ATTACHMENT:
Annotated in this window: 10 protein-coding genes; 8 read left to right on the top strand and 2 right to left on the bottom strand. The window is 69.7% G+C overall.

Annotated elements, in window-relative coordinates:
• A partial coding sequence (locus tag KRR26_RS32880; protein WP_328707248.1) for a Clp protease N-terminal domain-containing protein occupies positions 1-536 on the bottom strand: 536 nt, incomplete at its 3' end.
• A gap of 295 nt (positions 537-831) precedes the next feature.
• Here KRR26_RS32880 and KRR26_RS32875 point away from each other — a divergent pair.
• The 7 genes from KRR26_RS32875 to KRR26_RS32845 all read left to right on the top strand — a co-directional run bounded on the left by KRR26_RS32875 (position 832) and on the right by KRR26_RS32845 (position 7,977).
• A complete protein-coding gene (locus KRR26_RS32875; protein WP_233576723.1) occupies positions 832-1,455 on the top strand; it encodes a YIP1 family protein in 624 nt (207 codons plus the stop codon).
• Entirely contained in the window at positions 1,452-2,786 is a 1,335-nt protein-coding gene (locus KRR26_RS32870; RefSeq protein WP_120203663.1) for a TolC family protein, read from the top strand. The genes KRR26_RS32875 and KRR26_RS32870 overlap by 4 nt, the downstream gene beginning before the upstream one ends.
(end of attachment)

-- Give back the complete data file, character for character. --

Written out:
Annotated in this window: 10 protein-coding genes; 8 read left to right on the top strand and 2 right to left on the bottom strand. The window is 69.7% G+C overall.

Annotated elements, in window-relative coordinates:
• A partial coding sequence (locus tag KRR26_RS32880; protein WP_328707248.1) for a Clp protease N-terminal domain-containing protein occupies positions 1-536 on the bottom strand: 536 nt, incomplete at its 3' end.
• A gap of 295 nt (positions 537-831) precedes the next feature.
• Here KRR26_RS32880 and KRR26_RS32875 point away from each other — a divergent pair.
• The 7 genes from KRR26_RS32875 to KRR26_RS32845 all read left to right on the top strand — a co-directional run bounded on the left by KRR26_RS32875 (position 832) and on the right by KRR26_RS32845 (position 7,977).
• A complete protein-coding gene (locus KRR26_RS32875; protein WP_233576723.1) occupies positions 832-1,455 on the top strand; it encodes a YIP1 family protein in 624 nt (207 codons plus the stop codon).
• Entirely contained in the window at positions 1,452-2,786 is a 1,335-nt protein-coding gene (locus KRR26_RS32870; RefSeq protein WP_120203663.1) for a TolC family protein, read from the top strand. The genes KRR26_RS32875 and KRR26_RS32870 overlap by 4 nt, the downstream gene beginning before the upstream one ends.